What’s Your Investment Philosophy?

“The important thing about an investment philosophy is that you have one.” - David Booth

Regardless of whether or not you are a fan of Capital One credit cards, you have to admit “What’s in your wallet?” is pretty catchy. Maybe that’s because it gets to the heart of the matter so quickly. At the heart of solid investing is a similar key question: “What’s your investment philosophy?” Let’s explore why that’s so important.

Step One: You Think, Therefore You Are

First, at the very least, you should have one.  As recommended by Dimensional Fund Advisors chairman and co-CEO David Booth, having any sort of investment philosophy is a critical first step in grounding you, and directing your decision-making toward your desired ends.

You’d think that would be a given, but many investors would be sorely put to articulate an overarching plan behind their individual trades.  In the absence of an “all-weather” philosophy to guide your way, you’ll struggle to make sense of the economic news you hear. You’ll react emotionally to short-term market fluctuations and the crises du jour proclaimed by the media.  You’ll spend too much money on unnecessary trades or lack the confidence to act boldly when it’s in your best interests.

Step Two: Make It a Good One

Even better than having any old investment philosophy is to have a good one. It should fit well with your personal goals and risk tolerances.  It also should be based on the wealth of academic evidence on how markets are expected to reward patient investors.

Read our evidence-based Investment Philosophy and see if it makes sense to you.   Contrast it with questions I hear from those who have not yet crafted their best-laid investment philosophy: (1) Is the stock market being manipulated to benefit one political party? (2) If Governor Romney is elected president, will the stock market go up? (3) When will Facebook’s stock go back up to its issue price?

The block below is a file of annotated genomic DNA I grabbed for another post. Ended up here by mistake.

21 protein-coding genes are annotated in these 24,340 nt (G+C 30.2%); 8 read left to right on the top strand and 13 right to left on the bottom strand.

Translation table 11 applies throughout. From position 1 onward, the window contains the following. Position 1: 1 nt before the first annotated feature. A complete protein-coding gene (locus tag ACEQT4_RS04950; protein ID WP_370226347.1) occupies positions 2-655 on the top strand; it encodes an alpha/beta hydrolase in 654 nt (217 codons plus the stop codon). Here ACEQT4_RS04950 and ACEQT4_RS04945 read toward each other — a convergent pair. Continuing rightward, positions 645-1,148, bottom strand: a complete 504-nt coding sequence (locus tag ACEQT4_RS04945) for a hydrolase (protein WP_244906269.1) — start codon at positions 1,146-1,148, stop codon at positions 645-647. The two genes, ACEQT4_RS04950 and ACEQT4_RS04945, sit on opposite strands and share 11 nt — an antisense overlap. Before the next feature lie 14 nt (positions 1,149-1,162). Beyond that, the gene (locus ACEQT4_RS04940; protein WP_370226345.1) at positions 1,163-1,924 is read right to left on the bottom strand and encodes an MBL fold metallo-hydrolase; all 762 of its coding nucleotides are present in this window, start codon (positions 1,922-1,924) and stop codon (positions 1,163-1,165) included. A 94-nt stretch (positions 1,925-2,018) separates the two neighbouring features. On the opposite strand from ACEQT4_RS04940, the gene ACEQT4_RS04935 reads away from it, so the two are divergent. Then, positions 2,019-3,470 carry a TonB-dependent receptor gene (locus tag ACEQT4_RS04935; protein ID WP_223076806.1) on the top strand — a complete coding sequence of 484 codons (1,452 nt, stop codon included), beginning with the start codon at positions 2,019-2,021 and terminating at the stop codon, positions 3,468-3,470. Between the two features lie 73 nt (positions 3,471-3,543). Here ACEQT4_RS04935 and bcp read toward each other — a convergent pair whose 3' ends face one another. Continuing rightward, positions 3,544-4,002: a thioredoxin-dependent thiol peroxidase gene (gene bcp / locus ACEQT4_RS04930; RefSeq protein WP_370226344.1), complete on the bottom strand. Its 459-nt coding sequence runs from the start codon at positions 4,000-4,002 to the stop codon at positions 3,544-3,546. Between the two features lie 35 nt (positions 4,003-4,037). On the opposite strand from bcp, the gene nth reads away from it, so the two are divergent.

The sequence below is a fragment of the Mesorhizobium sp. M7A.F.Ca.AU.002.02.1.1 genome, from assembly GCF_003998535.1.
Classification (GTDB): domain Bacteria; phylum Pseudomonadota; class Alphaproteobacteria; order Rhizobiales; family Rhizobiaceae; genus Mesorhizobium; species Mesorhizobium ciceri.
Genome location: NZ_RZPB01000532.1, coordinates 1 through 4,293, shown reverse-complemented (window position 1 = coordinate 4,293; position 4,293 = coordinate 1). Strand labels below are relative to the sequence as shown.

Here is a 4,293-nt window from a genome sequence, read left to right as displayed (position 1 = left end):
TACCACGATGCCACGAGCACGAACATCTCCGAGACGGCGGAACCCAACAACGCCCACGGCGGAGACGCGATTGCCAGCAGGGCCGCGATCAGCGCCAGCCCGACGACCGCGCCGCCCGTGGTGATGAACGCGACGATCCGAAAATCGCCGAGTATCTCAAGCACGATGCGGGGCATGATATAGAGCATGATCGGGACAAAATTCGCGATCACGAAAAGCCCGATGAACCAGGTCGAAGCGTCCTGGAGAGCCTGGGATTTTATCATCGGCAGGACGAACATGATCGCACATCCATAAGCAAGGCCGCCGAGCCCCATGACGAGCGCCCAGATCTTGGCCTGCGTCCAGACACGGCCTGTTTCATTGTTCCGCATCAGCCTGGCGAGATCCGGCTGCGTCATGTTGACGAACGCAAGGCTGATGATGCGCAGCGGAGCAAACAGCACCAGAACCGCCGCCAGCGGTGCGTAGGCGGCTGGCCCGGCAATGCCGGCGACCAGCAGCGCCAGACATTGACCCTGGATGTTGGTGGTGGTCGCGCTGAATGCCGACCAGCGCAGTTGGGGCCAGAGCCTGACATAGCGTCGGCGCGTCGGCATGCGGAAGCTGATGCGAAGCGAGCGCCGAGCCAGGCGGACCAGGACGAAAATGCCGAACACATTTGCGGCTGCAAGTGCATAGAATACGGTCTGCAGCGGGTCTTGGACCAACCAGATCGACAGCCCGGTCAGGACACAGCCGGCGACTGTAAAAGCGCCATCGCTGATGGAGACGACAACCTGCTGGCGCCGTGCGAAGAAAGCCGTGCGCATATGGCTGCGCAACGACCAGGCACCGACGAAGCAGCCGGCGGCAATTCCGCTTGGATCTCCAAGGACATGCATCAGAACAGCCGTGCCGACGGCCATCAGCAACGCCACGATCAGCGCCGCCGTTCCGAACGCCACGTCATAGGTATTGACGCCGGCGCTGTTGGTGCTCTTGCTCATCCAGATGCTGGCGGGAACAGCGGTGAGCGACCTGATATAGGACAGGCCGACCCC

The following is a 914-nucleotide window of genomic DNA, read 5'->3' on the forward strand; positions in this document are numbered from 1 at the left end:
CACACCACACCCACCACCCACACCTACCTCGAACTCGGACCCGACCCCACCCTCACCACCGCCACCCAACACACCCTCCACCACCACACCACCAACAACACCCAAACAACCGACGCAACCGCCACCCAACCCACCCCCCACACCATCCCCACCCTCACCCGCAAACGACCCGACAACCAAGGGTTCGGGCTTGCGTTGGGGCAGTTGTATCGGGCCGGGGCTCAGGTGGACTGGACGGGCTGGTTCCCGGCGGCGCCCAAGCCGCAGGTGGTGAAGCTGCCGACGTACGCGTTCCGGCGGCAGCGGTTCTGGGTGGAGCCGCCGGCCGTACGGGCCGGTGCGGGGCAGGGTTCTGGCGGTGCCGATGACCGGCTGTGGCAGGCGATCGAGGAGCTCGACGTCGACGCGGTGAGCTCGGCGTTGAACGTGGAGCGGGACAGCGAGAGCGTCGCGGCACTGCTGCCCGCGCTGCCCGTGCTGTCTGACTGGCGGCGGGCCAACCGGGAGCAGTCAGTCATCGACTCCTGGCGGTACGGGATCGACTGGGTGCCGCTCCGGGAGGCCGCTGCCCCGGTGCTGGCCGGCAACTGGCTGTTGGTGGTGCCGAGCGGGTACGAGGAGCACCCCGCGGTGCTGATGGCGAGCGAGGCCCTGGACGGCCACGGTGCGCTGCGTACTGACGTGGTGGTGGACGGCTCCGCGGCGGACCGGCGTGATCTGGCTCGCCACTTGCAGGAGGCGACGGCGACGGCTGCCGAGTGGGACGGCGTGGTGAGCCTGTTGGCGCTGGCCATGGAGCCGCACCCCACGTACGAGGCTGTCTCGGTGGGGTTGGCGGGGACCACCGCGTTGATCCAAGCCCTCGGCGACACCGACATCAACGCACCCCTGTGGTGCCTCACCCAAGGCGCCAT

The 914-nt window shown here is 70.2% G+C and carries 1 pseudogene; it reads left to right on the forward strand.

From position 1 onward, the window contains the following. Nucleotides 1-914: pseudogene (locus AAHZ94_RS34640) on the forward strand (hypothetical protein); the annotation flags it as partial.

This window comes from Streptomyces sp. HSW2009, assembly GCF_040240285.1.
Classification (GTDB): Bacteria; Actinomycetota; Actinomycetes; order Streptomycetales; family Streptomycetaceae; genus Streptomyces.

Our answers are, in order, probably not, maybe (maybe not), and who knows? These brilliantly non-committal answers reflect that they are the wrong questions to begin with.

If long-term market growth trends upward — and all evidence to date indicates that it does — why not focus on that instead? Wall Street often profits on flimflam, pretending that you need guru prognosticators to predict impending individual winners and losers, but the evidence indicates that you’re best off ignoring these theatrics and adopting a sound investment philosophy to carry you through.

We elaborate on this theme in our Key Insights quarterly newsletters

For example our April Key Insights newsletter recommended focusing on what you can actually control:

  • Forget about trying to forecast near-term moves in the market.
  • Form a sensible investment plan that aligns your personal goals with the market’s long-term risks and expected rewards.
  • Implement a well-structured portfolio to reflect your plan.
  • Stick with it.

If you’ve ever read the book or seen the movie Moneyball, you know that one of the practices of Oakland Athletics’ general manager Billy Beane is to avoid watching his team’s baseball games live.  Why would a manager do that?  Because he knows he might succumb to irrational decisions based on the heat of the moment.  Instead, he stays focused on his evidence-based philosophy on how the game is best played.

Similarly, you can fret about your investments play by play, or you can follow a sensible long-term approach based on the evidence of what will bring you the most “wins” for the least cost.  The choice is yours. 

About the author

Roger Streit, CFP®

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